Federal Aviation Administration

The Federal Aviation Administration (FAA) has released a final rule to reduce carbon pollution emitted by most large airplanes flying in U.S. airspace. The rule requires incorporating improved fuel-efficient technologies for airplanes manufactured after January 1, 2028, and for subsonic jet airplanes and large turboprop and propeller airplanes that are not yet certified.

“We are taking a large step forward to ensure the manufacture of more fuel-efficient airplanes, reduce carbon pollution, and reach our goal of net-zero emissions by 2050,” said FAA Administrator Mike Whitaker.

Examples of commercial airplanes that will be required to meet the standards include the Boeing 777-X and newly built versions of the Boeing 787 Dreamliner; the Airbus A330-neo; business jets such as the Cessna Citation; and civil turboprop airplanes such as the ATR 72 and the Viking Air Limited Q400. The rule does not apply to airplanes currently in service.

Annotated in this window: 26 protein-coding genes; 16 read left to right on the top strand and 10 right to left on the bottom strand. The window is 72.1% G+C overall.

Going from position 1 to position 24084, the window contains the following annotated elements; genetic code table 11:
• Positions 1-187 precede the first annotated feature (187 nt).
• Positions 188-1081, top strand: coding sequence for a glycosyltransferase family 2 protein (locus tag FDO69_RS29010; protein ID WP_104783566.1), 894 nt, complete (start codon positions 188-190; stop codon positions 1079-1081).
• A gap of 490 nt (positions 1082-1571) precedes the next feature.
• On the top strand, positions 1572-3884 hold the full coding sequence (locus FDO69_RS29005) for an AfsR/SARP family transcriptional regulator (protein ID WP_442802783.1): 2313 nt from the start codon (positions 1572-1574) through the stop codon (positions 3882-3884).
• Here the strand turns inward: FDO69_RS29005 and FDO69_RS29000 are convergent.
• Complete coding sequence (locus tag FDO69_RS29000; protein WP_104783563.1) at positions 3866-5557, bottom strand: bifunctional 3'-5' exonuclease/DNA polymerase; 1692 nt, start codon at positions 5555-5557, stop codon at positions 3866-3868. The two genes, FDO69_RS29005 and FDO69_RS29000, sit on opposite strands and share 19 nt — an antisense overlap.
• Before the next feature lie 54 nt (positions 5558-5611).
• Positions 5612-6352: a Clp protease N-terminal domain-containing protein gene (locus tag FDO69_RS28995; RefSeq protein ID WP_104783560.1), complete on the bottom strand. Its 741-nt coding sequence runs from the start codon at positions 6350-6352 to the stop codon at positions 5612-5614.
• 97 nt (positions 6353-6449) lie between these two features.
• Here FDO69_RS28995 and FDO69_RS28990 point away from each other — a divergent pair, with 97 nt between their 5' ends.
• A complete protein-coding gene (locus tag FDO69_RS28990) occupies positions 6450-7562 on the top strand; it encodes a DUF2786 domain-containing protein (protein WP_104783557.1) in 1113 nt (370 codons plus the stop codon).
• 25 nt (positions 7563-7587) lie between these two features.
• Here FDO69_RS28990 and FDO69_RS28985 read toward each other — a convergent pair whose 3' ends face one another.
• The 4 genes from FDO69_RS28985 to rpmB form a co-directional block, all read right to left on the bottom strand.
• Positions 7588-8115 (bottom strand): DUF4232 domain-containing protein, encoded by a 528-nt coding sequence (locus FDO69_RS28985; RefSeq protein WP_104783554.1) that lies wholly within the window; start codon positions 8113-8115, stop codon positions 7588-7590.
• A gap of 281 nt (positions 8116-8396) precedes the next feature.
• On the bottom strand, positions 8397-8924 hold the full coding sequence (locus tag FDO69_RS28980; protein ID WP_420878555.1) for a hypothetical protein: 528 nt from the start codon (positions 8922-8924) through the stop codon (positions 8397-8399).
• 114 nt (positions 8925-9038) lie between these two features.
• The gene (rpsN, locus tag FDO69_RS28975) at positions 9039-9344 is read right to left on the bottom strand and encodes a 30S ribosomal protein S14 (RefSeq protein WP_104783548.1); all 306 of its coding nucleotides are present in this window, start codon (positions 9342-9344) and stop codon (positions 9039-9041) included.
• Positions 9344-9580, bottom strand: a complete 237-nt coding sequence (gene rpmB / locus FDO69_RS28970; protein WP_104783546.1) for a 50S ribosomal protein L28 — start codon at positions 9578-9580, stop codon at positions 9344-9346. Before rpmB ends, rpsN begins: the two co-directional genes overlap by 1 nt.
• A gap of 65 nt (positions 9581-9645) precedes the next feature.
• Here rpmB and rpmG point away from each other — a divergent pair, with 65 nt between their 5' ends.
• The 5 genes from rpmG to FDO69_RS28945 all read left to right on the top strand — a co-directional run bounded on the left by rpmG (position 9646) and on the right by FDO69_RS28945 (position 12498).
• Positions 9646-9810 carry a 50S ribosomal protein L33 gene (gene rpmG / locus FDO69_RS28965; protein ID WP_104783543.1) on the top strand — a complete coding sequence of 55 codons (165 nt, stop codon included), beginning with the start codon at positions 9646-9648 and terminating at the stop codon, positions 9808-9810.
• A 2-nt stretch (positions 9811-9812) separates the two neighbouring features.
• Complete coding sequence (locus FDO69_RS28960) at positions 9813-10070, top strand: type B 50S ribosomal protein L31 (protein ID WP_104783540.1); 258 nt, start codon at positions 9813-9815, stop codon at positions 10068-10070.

Civil aircraft such as these are responsible for nine percent of domestic transportation emissions and two percent of total U.S. carbon pollution. 

The Final Rule, Airplane Fuel Efficiency Certification, can be found in the Federal Register. This action is part of the U.S. Aviation Climate Action Plan that sets out to achieve net-zero greenhouse gas emissions from the U.S. aviation sector by 2050. 

Find more information about the FAA and its environmental efforts at its Sustainability Gateway Page

[Ref: FAA Finalizes Rule to Reduce Carbon Pollution from New Jets and Turboprops | Federal Aviation Administration]